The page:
People don't like that. Revenue was actually down 36% from Q3, 2021 to two quarters ago. It went across the one billion mark for the first time, and everyone was happy about that, and that's as good as it's gotten so far. It's not all bad news. There's a little bit of snark on the slide, I will admit that, but that's just the mood I was in. It did get some revenue growth year-over-year, so OK that's good.

You know how we were talking about that order backlog problem they had earlier in the pandemic, I feel like that's not an issue anymore for better or for worse. Legit, good news subscriptions are still going. Connected fitness subscriptions grew 87%. Digital subs up 74%. They now have 6.2 million members.

The connected fitness subscription, they're still growing sequentially. They have more connected fitness subscriptions now than in the last quarter.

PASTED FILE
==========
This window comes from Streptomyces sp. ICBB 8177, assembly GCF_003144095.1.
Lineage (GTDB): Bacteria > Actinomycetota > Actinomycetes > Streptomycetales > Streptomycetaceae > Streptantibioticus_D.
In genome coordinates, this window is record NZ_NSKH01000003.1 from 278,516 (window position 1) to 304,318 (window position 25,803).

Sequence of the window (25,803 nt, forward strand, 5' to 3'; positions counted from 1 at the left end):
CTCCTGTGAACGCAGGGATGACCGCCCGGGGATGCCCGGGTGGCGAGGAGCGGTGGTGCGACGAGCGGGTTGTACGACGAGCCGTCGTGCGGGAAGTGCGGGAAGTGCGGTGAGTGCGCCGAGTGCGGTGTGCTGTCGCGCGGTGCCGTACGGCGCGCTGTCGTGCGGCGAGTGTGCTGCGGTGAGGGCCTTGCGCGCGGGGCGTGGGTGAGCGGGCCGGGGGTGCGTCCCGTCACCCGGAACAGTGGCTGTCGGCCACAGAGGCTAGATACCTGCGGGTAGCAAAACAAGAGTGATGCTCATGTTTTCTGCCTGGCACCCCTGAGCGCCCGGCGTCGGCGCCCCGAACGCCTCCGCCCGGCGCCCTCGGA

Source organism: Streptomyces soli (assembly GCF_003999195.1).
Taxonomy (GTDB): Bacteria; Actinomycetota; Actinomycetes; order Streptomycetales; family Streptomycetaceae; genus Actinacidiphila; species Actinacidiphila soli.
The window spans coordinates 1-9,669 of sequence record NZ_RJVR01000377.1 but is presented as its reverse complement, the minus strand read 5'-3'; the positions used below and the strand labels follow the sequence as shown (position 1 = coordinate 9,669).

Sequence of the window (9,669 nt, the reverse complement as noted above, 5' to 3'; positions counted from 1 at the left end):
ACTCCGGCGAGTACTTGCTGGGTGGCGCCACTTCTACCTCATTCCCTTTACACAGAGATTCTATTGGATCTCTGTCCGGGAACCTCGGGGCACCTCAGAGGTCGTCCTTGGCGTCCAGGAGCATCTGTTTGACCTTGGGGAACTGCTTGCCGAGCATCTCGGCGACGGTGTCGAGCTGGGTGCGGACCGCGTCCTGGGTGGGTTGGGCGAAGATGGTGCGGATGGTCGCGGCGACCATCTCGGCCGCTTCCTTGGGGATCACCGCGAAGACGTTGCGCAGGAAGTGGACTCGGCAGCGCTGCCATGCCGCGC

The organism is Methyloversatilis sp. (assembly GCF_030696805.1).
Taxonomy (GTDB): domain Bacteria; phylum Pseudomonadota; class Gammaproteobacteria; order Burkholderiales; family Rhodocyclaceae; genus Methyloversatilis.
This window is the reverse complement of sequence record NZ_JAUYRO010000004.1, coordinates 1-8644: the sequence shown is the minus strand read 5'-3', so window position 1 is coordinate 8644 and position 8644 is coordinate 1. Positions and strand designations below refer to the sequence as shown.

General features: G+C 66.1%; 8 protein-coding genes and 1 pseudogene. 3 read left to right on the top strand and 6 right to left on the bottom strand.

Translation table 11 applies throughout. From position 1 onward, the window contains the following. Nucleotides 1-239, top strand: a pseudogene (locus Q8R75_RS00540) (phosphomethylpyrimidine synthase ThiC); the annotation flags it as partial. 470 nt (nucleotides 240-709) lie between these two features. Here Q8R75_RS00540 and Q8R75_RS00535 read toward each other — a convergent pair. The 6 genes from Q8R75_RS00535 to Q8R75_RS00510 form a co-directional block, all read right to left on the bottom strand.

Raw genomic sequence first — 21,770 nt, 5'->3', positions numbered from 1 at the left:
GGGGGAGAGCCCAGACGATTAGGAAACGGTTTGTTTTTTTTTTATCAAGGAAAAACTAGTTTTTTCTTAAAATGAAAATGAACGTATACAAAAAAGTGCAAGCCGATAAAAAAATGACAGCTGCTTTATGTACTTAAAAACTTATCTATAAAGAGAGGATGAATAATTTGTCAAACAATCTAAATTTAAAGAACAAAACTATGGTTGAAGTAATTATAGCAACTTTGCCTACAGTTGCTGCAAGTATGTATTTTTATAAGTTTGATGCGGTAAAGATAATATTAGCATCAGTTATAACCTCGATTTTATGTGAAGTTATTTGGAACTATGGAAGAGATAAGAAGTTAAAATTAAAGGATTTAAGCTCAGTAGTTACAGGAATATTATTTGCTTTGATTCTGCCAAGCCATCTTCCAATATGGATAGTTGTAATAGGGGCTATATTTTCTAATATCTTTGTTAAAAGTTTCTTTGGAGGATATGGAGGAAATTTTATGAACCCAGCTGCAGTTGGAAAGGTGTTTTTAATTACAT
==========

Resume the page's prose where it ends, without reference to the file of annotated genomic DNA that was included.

They're still doing good in that direction. Connected fitness churn 0.82% and the 12 month retention rate is 92%. That's still pretty good.

The connected fitness gross margins are almost 67%, which is great. That's the world we want to be in, connected fitness, the subscriptions because there's really good margins there. They do have a net loss, stock-based comp went up because sure, why not?

Negative operating cash flow. They guided lower. This is a big thing. They guided lower for their Q2. This is their Q1. What is Q2? Q2, Brian, is a holiday season.